Matching family tree profiles for Georges Louis Leclerc, comte de Buffon
About Georges Louis Leclerc, comte de Buffon
- Georges-Louis Leclerc, comte de Buffon, né à Montbard le 7 septembre 1707 et mort à Paris le 16 avril 17881, est un naturaliste, mathématicien, biologiste, cosmologiste, philosophe, écrivain et franc-maçon français. Son nom est lié à la localité de Buffon, en Côte-d'Or, dont la seigneurie fut acquise par la famille Leclerc.]
Wikipedia Biographical Summary:
"...Georges-Louis Leclerc, Comte de Buffon (7 September 1707 – 16 April 1788) was a French naturalist, mathematician, cosmologist, and encyclopedic author. His works influenced the next two generations of naturalists, including Jean-Baptiste Lamarck and Georges Cuvier. Buffon published thirty-six quarto volumes of his Histoire naturelle during his lifetime; with additional volumes based on his notes and further research being published in the two decades following his death.
It has been said that "Truly, Buffon was the father of all thought in natural history in the second half of the 18th century".
Buffon held the position of intendant (director) at the Jardin du Roi, now called the Jardin des Plantes; it is the French equivalent of Kew Gardens..."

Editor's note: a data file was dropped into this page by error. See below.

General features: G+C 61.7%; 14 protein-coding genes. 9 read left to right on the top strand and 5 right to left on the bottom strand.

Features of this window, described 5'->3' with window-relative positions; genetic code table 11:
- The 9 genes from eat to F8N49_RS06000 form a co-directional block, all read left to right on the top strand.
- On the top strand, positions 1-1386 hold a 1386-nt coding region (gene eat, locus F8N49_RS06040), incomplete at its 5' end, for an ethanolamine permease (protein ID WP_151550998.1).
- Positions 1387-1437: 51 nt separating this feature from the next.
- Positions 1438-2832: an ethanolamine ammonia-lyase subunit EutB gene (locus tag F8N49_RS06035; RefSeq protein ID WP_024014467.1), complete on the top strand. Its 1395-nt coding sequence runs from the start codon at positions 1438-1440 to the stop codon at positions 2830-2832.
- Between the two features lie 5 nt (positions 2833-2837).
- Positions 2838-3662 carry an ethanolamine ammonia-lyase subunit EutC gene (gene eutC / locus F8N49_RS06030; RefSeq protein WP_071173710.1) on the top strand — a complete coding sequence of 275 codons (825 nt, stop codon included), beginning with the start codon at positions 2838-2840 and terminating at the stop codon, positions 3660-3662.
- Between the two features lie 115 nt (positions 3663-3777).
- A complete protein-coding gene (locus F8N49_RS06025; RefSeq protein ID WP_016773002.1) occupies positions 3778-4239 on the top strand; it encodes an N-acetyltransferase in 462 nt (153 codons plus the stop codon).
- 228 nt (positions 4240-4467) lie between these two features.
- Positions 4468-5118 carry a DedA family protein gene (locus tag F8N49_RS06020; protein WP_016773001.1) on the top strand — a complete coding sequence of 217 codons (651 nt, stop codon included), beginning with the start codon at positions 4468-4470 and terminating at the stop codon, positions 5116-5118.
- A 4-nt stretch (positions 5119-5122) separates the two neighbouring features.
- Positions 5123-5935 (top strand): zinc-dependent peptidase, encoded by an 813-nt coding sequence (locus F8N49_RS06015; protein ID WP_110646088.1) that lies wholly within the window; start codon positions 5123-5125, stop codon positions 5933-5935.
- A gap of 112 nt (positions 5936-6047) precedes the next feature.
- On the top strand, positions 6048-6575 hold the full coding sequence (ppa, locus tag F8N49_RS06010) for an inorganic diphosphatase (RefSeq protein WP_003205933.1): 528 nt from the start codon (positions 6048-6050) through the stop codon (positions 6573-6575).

"...Georges Louis Leclerc (later Count de Buffon) was born at Montbard, in the Province of Burgundy to Benjamin Leclerc, a minor local official in charge of the salt tax and Anne-Christine Marlin also from a family of civil servants. Georges was named after his mother’s uncle (his godfather) Georges Blaisot, the tax-farmer of the Duke of Savoy for all of Sicily. In 1714 Blaisot died childless, leaving a considerable fortune to his seven-year-old godson. Benjamin Leclerc then purchased an estate containing the nearby village of Buffon and moved the family to Dijon acquiring various offices there as well as a seat in the Dijon Parlement. Georges attended the Jesuit College of Godrans in Dijon from the age of ten onwards. From 1723–1726 he then studied law in Dijon, the prerequisite for continuing the family tradition in civil service. In 1728 Georges left Dijon to study mathematics and medicine at the University of Angers in France. At Angers in 1730 he made the acquaintance of the young English Duke of Kingston, who was on his grand tour of Europe, and traveled with him and a large and expensive entourage for a year and a half through southern France and parts of Italy. There are persistent but completely undocumented rumors from this period about duels, abductions and secret trips to England. In 1732 after the death of his mother and before the impending remarriage of his father, Georges left Kingston and returned to Dijon to secure his inheritance. Having added “de Buffon” to his name while traveling with the Duke, he repurchased the village of Buffon, which his father had meanwhile sold off. With a fortune of about 80 000 livres Buffon set himself up in Paris to pursue science, at first primarily mathematics and mechanics, and the increase of his fortune..."